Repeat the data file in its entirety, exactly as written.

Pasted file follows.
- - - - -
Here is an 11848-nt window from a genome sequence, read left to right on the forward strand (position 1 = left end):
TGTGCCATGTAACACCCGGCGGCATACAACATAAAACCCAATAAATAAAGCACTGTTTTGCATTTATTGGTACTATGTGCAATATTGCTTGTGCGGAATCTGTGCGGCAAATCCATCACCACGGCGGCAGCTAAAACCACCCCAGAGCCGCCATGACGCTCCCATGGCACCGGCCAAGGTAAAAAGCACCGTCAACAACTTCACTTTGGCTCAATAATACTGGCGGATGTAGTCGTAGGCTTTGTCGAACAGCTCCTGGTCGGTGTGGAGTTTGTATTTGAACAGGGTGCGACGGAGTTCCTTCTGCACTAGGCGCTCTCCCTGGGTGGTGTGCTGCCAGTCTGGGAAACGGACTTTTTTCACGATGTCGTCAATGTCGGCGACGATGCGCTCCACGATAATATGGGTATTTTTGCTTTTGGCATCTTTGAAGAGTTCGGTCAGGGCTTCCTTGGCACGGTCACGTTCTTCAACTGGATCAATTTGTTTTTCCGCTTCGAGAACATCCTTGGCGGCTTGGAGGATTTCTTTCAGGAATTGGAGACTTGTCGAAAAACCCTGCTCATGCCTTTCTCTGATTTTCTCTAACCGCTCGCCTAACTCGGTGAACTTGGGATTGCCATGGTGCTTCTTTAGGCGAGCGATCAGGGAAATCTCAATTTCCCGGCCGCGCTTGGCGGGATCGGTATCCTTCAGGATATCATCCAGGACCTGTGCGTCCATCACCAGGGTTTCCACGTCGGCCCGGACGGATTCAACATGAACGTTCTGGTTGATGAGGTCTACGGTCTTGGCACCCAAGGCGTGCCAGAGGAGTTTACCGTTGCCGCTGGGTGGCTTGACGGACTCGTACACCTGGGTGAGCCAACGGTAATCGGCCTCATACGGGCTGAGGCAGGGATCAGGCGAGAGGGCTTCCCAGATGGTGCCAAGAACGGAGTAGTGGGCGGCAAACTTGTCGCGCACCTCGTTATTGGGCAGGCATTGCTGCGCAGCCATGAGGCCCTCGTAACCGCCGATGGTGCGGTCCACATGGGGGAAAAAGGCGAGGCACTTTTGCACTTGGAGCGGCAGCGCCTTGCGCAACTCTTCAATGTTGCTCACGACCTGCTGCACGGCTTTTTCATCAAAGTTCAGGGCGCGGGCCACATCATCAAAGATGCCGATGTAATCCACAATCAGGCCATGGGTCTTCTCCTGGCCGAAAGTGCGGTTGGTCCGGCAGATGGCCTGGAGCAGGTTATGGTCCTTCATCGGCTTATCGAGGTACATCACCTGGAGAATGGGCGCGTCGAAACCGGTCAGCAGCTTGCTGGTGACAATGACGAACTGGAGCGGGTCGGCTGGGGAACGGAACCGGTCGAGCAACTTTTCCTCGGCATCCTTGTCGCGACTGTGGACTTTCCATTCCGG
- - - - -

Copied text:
Here is an 11848-nt window from a genome sequence, read left to right on the forward strand (position 1 = left end):
TGTGCCATGTAACACCCGGCGGCATACAACATAAAACCCAATAAATAAAGCACTGTTTTGCATTTATTGGTACTATGTGCAATATTGCTTGTGCGGAATCTGTGCGGCAAATCCATCACCACGGCGGCAGCTAAAACCACCCCAGAGCCGCCATGACGCTCCCATGGCACCGGCCAAGGTAAAAAGCACCGTCAACAACTTCACTTTGGCTCAATAATACTGGCGGATGTAGTCGTAGGCTTTGTCGAACAGCTCCTGGTCGGTGTGGAGTTTGTATTTGAACAGGGTGCGACGGAGTTCCTTCTGCACTAGGCGCTCTCCCTGGGTGGTGTGCTGCCAGTCTGGGAAACGGACTTTTTTCACGATGTCGTCAATGTCGGCGACGATGCGCTCCACGATAATATGGGTATTTTTGCTTTTGGCATCTTTGAAGAGTTCGGTCAGGGCTTCCTTGGCACGGTCACGTTCTTCAACTGGATCAATTTGTTTTTCCGCTTCGAGAACATCCTTGGCGGCTTGGAGGATTTCTTTCAGGAATTGGAGACTTGTCGAAAAACCCTGCTCATGCCTTTCTCTGATTTTCTCTAACCGCTCGCCTAACTCGGTGAACTTGGGATTGCCATGGTGCTTCTTTAGGCGAGCGATCAGGGAAATCTCAATTTCCCGGCCGCGCTTGGCGGGATCGGTATCCTTCAGGATATCATCCAGGACCTGTGCGTCCATCACCAGGGTTTCCACGTCGGCCCGGACGGATTCAACATGAACGTTCTGGTTGATGAGGTCTACGGTCTTGGCACCCAAGGCGTGCCAGAGGAGTTTACCGTTGCCGCTGGGTGGCTTGACGGACTCGTACACCTGGGTGAGCCAACGGTAATCGGCCTCATACGGGCTGAGGCAGGGATCAGGCGAGAGGGCTTCCCAGATGGTGCCAAGAACGGAGTAGTGGGCGGCAAACTTGTCGCGCACCTCGTTATTGGGCAGGCATTGCTGCGCAGCCATGAGGCCCTCGTAACCGCCGATGGTGCGGTCCACATGGGGGAAAAAGGCGAGGCACTTTTGCACTTGGAGCGGCAGCGCCTTGCGCAACTCTTCAATGTTGCTCACGACCTGCTGCACGGCTTTTTCATCAAAGTTCAGGGCGCGGGCCACATCATCAAAGATGCCGATGTAATCCACAATCAGGCCATGGGTCTTCTCCTGGCCGAAAGTGCGGTTGGTCCGGCAGATGGCCTGGAGCAGGTTATGGTCCTTCATCGGCTTATCGAGGTACATCACCTGGAGAATGGGCGCGTCGAAACCGGTCAGCAGCTTGCTGGTGACAATGACGAACTGGAGCGGGTCGGCTGGGGAACGGAACCGGTCGAGCAACTTTTCCTCGGCATCCTTGTCGCGACTGTGGACTTTCCATTCCGG